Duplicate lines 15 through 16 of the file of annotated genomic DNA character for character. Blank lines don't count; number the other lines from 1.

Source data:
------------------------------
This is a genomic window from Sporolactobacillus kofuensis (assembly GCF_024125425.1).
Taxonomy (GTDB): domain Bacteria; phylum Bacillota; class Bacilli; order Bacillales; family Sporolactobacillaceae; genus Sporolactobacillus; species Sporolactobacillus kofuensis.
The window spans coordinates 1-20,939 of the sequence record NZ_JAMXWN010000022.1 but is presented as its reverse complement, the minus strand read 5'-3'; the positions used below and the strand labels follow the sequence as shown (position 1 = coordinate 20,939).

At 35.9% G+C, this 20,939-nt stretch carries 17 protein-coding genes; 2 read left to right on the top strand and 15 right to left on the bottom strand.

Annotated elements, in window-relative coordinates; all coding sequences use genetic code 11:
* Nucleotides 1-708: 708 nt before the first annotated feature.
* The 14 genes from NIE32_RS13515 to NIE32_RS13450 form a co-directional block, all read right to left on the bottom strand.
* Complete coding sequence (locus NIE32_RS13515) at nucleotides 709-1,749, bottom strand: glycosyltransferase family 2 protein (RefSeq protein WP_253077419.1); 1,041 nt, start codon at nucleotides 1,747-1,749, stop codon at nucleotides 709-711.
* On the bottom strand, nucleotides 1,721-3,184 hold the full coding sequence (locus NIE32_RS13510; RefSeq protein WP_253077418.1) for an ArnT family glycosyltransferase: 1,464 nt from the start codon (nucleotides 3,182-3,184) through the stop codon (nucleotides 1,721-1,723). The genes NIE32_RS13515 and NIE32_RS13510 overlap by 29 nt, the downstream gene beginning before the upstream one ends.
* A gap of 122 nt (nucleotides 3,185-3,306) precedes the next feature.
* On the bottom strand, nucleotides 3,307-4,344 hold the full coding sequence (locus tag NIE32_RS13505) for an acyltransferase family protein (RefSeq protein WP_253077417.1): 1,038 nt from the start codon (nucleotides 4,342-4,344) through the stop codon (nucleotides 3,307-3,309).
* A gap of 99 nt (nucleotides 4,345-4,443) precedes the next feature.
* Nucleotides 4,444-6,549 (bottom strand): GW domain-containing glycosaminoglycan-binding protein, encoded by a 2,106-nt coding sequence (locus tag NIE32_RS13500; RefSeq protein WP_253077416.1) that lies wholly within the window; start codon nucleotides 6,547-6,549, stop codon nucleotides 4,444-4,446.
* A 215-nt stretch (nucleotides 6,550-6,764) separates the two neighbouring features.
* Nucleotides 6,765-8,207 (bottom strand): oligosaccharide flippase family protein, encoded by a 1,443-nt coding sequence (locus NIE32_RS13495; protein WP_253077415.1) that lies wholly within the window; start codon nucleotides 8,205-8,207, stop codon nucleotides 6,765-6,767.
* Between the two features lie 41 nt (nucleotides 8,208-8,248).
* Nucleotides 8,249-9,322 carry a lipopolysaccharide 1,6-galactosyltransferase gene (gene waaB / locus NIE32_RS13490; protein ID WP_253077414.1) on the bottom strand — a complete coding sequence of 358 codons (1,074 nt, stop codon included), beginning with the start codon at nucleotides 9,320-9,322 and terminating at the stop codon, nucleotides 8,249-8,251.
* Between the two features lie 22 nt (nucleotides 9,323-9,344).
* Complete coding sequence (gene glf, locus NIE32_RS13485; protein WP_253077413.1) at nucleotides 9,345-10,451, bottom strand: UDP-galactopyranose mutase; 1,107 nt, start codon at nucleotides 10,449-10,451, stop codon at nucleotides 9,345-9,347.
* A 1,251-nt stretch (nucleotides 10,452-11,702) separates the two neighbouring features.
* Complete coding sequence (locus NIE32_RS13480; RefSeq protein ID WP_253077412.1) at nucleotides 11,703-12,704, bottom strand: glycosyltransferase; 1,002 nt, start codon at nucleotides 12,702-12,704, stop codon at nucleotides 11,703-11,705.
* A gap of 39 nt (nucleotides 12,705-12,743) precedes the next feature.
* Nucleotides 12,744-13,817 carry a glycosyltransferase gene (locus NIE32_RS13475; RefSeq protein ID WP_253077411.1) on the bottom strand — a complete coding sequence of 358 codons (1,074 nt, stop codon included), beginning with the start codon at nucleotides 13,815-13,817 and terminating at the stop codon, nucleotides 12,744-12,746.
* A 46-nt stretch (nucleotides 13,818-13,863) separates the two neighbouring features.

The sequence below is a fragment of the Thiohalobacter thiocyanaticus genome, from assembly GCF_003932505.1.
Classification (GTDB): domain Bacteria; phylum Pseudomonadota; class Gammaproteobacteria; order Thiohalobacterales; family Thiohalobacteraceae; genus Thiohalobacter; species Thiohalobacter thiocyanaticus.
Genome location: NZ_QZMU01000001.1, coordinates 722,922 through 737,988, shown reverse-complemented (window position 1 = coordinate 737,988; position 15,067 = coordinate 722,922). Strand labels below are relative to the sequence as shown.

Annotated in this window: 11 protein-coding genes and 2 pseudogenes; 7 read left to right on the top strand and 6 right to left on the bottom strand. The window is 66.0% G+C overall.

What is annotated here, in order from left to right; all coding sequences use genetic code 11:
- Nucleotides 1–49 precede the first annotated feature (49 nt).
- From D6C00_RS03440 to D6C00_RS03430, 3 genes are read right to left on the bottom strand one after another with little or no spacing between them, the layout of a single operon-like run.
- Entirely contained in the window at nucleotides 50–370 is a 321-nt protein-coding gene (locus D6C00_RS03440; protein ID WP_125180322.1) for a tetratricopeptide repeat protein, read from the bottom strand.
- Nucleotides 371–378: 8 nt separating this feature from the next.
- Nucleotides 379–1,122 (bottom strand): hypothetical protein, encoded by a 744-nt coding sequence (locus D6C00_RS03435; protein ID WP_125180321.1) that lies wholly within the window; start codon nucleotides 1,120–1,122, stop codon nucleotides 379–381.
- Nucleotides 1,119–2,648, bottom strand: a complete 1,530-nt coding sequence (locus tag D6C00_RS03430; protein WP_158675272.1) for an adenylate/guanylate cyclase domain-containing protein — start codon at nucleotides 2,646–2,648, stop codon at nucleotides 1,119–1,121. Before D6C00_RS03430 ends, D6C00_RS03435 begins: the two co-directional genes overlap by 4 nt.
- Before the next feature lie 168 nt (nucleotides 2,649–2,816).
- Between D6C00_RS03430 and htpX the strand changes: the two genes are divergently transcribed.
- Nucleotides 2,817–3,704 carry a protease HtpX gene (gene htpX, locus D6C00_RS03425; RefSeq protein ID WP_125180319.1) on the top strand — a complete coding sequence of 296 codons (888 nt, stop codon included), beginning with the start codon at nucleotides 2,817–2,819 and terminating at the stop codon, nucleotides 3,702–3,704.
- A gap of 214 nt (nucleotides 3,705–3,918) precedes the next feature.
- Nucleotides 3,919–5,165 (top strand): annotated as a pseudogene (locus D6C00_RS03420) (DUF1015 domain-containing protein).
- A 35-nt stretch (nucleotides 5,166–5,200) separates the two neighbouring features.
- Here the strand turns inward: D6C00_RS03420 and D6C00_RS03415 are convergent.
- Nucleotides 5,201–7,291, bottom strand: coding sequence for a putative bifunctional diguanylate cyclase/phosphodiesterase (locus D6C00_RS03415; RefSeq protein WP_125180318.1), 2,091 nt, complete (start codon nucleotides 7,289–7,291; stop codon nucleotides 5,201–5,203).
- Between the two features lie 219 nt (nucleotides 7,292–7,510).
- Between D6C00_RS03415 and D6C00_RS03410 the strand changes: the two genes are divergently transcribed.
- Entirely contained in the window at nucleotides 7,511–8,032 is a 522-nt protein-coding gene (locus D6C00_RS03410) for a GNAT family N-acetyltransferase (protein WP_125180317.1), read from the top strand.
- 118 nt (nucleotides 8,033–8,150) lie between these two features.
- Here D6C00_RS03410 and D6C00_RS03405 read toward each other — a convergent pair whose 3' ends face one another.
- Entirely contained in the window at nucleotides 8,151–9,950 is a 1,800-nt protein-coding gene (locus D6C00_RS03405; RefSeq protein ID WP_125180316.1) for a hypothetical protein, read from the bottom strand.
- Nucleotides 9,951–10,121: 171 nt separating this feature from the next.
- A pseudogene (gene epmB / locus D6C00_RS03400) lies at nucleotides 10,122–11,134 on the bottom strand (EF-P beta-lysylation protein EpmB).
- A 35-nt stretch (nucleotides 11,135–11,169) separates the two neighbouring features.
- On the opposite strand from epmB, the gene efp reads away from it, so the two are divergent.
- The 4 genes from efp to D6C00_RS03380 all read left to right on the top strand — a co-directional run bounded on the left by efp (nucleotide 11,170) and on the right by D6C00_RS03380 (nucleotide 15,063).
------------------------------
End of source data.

* Nucleotides 6,765-8,207 (bottom strand): oligosaccharide flippase family protein, encoded by a 1,443-nt coding sequence (locus NIE32_RS13495; protein WP_253077415.1) that lies wholly within the window; start codon nucleotides 8,205-8,207, stop codon nucleotides 6,765-6,767.
* Between the two features lie 41 nt (nucleotides 8,208-8,248).